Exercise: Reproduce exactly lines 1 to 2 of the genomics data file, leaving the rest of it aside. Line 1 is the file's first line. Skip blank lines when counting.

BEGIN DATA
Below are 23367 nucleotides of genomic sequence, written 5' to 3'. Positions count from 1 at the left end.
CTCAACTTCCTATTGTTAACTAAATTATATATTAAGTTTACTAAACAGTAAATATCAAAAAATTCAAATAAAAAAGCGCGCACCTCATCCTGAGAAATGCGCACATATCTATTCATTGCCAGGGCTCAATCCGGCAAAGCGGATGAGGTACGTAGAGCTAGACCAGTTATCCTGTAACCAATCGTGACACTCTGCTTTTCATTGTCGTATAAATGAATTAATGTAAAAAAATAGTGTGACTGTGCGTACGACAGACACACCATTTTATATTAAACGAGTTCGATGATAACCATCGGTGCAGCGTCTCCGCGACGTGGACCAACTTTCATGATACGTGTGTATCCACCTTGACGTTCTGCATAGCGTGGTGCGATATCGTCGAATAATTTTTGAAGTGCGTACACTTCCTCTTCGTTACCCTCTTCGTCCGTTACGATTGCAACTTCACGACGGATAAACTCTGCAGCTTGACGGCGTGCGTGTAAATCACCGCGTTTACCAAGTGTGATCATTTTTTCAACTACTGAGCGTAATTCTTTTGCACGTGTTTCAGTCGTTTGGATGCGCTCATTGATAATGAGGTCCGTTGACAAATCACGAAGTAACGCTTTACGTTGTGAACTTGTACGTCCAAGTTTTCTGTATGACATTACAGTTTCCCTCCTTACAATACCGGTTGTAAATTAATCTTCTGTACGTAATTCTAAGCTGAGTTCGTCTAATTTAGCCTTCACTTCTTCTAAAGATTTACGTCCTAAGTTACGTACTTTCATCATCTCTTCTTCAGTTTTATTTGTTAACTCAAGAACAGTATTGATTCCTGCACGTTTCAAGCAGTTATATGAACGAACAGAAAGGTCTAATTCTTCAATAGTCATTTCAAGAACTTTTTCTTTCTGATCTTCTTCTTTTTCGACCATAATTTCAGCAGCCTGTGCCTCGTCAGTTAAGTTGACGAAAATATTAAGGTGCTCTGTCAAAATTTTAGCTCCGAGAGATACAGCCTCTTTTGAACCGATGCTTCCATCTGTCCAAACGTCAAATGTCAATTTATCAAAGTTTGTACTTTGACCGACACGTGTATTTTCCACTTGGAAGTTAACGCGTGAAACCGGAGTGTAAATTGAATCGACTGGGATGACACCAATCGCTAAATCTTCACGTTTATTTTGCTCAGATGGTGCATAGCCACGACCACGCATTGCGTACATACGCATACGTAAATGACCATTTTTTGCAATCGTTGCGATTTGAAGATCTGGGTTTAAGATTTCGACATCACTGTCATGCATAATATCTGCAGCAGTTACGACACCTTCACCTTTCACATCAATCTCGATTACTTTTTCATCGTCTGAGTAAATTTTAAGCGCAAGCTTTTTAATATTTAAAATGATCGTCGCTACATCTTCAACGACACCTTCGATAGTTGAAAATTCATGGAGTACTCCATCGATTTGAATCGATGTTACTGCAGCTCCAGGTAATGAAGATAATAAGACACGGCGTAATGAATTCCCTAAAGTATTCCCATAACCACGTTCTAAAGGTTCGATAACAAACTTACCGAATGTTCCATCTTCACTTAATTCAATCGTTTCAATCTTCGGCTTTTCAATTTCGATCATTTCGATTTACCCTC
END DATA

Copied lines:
Below are 23367 nucleotides of genomic sequence, written 5' to 3'. Positions count from 1 at the left end.
CTCAACTTCCTATTGTTAACTAAATTATATATTAAGTTTACTAAACAGTAAATATCAAAAAATTCAAATAAAAAAGCGCGCACCTCATCCTGAGAAATGCGCACATATCTATTCATTGCCAGGGCTCAATCCGGCAAAGCGGATGAGGTACGTAGAGCTAGACCAGTTATCCTGTAACCAATCGTGACACTCTGCTTTTCATTGTCGTATAAATGAATTAATGTAAAAAAATAGTGTGACTGTGCGTACGACAGACACACCATTTTATATTAAACGAGTTCGATGATAACCATCGGTGCAGCGTCTCCGCGACGTGGACCAACTTTCATGATACGTGTGTATCCACCTTGACGTTCTGCATAGCGTGGTGCGATATCGTCGAATAATTTTTGAAGTGCGTACACTTCCTCTTCGTTACCCTCTTCGTCCGTTACGATTGCAACTTCACGACGGATAAACTCTGCAGCTTGACGGCGTGCGTGTAAATCACCGCGTTTACCAAGTGTGATCATTTTTTCAACTACTGAGCGTAATTCTTTTGCACGTGTTTCAGTCGTTTGGATGCGCTCATTGATAATGAGGTCCGTTGACAAATCACGAAGTAACGCTTTACGTTGTGAACTTGTACGTCCAAGTTTTCTGTATGACATTACAGTTTCCCTCCTTACAATACCGGTTGTAAATTAATCTTCTGTACGTAATTCTAAGCTGAGTTCGTCTAATTTAGCCTTCACTTCTTCTAAAGATTTACGTCCTAAGTTACGTACTTTCATCATCTCTTCTTCAGTTTTATTTGTTAACTCAAGAACAGTATTGATTCCTGCACGTTTCAAGCAGTTATATGAACGAACAGAAAGGTCTAATTCTTCAATAGTCATTTCAAGAACTTTTTCTTTCTGATCTTCTTCTTTTTCGACCATAATTTCAGCAGCCTGTGCCTCGTCAGTTAAGTTGACGAAAATATTAAGGTGCTCTGTCAAAATTTTAGCTCCGAGAGATACAGCCTCTTTTGAACCGATGCTTCCATCTGTCCAAACGTCAAATGTCAATTTATCAAAGTTTGTACTTTGACCGACACGTGTATTTTCCACTTGGAAGTTAACGCGTGAAACCGGAGTGTAAATTGAATCGACTGGGATGACACCAATCGCTAAATCTTCACGTTTATTTTGCTCAGATGGTGCATAGCCACGACCACGCATTGCGTACATACGCATACGTAAATGACCATTTTTTGCAATCGTTGCGATTTGAAGATCTGGGTTTAAGATTTCGACATCACTGTCATGCATAATATCTGCAGCAGTTACGACACCTTCACCTTTCACATCAATCTCGATTACTTTTTCATCGTCTGAGTAAATTTTAAGCGCAAGCTTTTTAATATTTAAAATGATCGTCGCTACATCTTCAACGACACCTTCGATAGTTGAAAATTCATGGAGTACTCCATCGATTTGAATCGATGTTACTGCAGCTCCAGGTAATGAAGATAATAAGACACGGCGTAATGAATTCCCTAAAGTATTCCCATAACCACGTTCTAAAGGTTCGATAACAAACTTACCGAATGTTCCATCTTCACTTAATTCAATCGTTTCAATCTTCGGCTTTTCAATTTCGATCATTTCGATTTACCCTC